We can easily imagine these types of real-world problems: for example, you could have a high-resolution sensor that produces an enormous number of observations, tasked with discerning between two plainly different physical objects. To a human observer, the distinction would be trivial, but to a machine that is flooded with hundreds of millions of observations, this task is probably intractable using traditional machine learning techniques, for the simple reason that there is just too much information to sift through in order to uncover what could be a simple structure in the dataset.

The intuition that I noted yesterday, that underlies the operators that I’ve developed, is that by simply sorting a dataset, we can uncover a lot of amount of information about the dataset.

Let’s consider the most basic case, of two enormous sets of floating point numbers, that both contain the same number of items. Further, let’s assume that a human observer would, upon inspection, conclude that the two sets of numbers are similar, in that randomly selecting numbers from the two sets produces roughly the same distribution of numbers. It follows that if we sort these two sets of numbers, then at each ordinal entry in the two sorted lists, we should find roughly comparable numbers. This seems like a trivial insight, but if instead we consider two drastically different sets of numbers, then this won’t be true, since the minimum, maximum, and everything in between, will be drastically different in value, causing corresponding ordinal entries to differ significantly. As a result, by simply taking the sum over the square of the difference between corresponding entries in two sorted lists of numbers, we can construct a meaningful measure of the difference between the two sets of numbers.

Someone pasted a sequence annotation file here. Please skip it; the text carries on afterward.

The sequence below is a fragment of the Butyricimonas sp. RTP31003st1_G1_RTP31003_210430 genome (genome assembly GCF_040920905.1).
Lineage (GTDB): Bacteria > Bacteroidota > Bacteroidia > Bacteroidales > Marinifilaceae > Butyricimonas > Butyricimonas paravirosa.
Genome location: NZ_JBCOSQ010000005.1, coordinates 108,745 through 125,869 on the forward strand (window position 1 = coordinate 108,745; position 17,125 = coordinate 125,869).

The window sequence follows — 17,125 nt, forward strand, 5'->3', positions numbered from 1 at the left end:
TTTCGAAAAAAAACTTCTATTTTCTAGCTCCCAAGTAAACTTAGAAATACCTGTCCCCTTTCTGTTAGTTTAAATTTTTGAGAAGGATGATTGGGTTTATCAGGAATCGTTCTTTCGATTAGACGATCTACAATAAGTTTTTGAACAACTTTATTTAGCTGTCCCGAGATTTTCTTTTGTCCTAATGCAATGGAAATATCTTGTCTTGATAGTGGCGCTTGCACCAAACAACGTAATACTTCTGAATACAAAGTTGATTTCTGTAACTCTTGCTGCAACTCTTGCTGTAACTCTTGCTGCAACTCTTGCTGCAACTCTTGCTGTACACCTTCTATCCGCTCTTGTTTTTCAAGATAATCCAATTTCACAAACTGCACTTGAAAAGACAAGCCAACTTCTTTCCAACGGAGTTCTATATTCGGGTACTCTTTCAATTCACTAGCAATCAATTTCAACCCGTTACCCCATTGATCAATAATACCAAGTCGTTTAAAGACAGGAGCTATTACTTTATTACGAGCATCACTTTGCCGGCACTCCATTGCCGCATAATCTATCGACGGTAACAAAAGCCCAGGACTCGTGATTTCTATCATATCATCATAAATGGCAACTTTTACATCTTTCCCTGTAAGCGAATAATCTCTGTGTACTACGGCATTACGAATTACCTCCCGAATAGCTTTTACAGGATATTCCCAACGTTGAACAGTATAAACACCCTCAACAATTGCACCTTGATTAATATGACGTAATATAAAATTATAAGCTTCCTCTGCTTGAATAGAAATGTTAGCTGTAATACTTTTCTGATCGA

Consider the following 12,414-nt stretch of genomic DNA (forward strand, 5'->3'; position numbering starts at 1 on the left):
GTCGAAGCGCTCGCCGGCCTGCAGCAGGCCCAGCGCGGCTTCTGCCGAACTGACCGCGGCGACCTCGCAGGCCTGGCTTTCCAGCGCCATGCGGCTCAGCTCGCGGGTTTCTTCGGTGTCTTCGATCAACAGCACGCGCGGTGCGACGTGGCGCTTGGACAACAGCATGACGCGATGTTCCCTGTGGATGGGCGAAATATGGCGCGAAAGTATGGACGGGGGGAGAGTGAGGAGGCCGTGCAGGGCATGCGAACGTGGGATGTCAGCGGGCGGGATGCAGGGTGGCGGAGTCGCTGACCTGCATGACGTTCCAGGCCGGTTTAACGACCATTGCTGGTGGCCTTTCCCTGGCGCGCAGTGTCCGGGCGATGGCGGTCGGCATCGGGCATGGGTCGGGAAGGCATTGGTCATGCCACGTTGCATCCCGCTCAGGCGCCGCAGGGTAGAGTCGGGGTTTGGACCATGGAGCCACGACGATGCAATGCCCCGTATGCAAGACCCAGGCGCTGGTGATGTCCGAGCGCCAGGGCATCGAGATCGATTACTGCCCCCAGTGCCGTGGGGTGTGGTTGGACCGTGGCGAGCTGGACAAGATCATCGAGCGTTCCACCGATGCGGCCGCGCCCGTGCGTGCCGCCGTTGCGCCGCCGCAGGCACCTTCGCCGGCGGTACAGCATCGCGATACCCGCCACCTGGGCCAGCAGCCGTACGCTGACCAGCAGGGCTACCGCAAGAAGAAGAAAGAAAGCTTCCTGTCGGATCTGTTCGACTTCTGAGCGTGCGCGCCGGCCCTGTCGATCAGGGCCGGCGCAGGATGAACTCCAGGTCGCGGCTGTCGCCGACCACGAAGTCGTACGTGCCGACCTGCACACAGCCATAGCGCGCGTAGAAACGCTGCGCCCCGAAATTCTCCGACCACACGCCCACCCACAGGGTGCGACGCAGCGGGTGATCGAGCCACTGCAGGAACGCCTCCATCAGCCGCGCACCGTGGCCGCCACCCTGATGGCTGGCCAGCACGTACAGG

The most important aspect of this approach, is that sorting, and taking summations, over even tens of millions of observations can be done in seconds in languages like MATLAB and Octave. This allows us to quickly compare the difference between two enormous sets of numbers. We can, therefore, also take an enormous set of vectors, sort each dimension, and apply the same technique, separately, to each dimension, thereafter taking the sum over the result for each dimension, thereby producing a measure of total difference between two enormous sets of vectors. We can then treat this entire process as an operator that is applied to two sets of vectors, and use it as the primary operator in my “within-delta” clustering algorithm.